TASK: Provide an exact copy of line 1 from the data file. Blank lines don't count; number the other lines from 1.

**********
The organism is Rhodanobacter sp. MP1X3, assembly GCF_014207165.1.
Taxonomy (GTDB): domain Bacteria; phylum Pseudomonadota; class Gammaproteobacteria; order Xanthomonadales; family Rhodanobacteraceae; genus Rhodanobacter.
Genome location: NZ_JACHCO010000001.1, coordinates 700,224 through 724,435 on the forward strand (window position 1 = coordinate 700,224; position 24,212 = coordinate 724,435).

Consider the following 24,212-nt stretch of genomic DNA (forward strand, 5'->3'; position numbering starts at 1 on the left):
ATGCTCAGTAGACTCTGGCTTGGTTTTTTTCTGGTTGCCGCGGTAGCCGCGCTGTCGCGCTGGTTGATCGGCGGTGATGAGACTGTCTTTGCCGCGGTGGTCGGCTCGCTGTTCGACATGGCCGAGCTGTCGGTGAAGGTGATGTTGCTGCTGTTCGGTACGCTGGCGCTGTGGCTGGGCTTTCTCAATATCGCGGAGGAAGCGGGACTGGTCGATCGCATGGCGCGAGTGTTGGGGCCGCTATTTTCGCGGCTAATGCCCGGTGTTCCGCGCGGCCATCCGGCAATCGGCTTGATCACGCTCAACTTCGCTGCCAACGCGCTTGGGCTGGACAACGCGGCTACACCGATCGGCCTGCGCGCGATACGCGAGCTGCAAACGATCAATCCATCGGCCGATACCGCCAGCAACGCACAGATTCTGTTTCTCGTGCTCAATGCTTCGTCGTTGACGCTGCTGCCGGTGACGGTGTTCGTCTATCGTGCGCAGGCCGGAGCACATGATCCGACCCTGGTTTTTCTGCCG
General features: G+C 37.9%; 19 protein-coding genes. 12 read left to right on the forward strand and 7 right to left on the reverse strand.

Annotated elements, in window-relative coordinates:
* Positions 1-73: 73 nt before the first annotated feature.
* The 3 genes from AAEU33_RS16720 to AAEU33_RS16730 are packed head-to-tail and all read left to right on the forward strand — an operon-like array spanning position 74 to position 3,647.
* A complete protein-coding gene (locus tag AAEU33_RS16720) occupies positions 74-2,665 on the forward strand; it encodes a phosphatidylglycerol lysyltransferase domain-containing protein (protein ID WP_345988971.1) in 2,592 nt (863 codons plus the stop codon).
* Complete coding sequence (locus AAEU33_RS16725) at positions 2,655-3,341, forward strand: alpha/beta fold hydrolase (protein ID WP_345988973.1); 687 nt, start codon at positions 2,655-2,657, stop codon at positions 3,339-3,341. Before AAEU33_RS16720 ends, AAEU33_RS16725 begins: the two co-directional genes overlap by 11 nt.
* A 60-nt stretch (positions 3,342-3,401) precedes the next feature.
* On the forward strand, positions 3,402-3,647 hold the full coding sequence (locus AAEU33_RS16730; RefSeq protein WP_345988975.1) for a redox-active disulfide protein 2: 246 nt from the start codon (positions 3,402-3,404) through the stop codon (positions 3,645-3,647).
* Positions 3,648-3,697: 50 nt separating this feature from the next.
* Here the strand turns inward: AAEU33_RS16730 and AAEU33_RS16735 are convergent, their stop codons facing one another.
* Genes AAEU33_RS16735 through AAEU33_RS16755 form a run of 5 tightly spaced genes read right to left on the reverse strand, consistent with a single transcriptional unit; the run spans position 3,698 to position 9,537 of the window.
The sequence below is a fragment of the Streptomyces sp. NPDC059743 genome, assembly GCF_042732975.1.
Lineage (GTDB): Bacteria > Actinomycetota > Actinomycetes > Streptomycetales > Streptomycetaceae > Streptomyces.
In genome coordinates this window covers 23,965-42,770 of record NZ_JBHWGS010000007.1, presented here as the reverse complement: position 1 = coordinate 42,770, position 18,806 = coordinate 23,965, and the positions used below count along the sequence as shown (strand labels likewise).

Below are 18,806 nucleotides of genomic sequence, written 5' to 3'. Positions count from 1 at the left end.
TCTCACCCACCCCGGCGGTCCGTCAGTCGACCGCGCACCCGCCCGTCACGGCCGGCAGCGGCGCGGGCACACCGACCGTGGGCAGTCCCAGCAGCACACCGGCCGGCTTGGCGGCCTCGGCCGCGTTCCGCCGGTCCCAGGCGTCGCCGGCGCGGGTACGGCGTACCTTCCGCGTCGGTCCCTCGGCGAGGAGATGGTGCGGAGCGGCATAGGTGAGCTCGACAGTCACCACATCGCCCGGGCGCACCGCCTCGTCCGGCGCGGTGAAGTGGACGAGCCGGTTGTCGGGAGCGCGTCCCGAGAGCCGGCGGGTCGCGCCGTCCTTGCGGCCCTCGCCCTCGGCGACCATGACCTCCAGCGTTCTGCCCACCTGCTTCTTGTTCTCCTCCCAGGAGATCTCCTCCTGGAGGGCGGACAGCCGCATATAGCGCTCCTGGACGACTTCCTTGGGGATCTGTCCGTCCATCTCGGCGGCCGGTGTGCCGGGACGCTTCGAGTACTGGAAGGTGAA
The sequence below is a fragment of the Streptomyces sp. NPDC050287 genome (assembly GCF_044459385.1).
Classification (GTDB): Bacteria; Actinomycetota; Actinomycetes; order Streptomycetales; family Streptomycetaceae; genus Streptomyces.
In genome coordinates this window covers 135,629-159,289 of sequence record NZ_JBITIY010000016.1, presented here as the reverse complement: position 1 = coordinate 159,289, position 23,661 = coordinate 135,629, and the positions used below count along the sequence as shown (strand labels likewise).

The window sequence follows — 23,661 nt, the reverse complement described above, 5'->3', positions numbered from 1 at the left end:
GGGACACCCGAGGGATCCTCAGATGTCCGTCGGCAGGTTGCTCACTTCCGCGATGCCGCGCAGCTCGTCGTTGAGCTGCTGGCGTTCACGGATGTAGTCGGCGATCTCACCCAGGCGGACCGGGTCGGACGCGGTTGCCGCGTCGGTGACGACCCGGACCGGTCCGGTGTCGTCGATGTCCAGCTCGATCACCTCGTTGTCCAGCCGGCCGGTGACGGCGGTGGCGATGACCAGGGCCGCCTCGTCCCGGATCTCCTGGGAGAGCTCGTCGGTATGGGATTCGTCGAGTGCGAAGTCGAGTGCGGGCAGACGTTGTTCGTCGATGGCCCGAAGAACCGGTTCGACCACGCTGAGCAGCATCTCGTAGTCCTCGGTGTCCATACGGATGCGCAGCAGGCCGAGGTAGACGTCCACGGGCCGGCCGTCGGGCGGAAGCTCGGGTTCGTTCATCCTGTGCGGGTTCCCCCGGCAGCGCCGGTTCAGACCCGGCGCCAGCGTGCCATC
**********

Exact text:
The organism is Rhodanobacter sp. MP1X3, assembly GCF_014207165.1.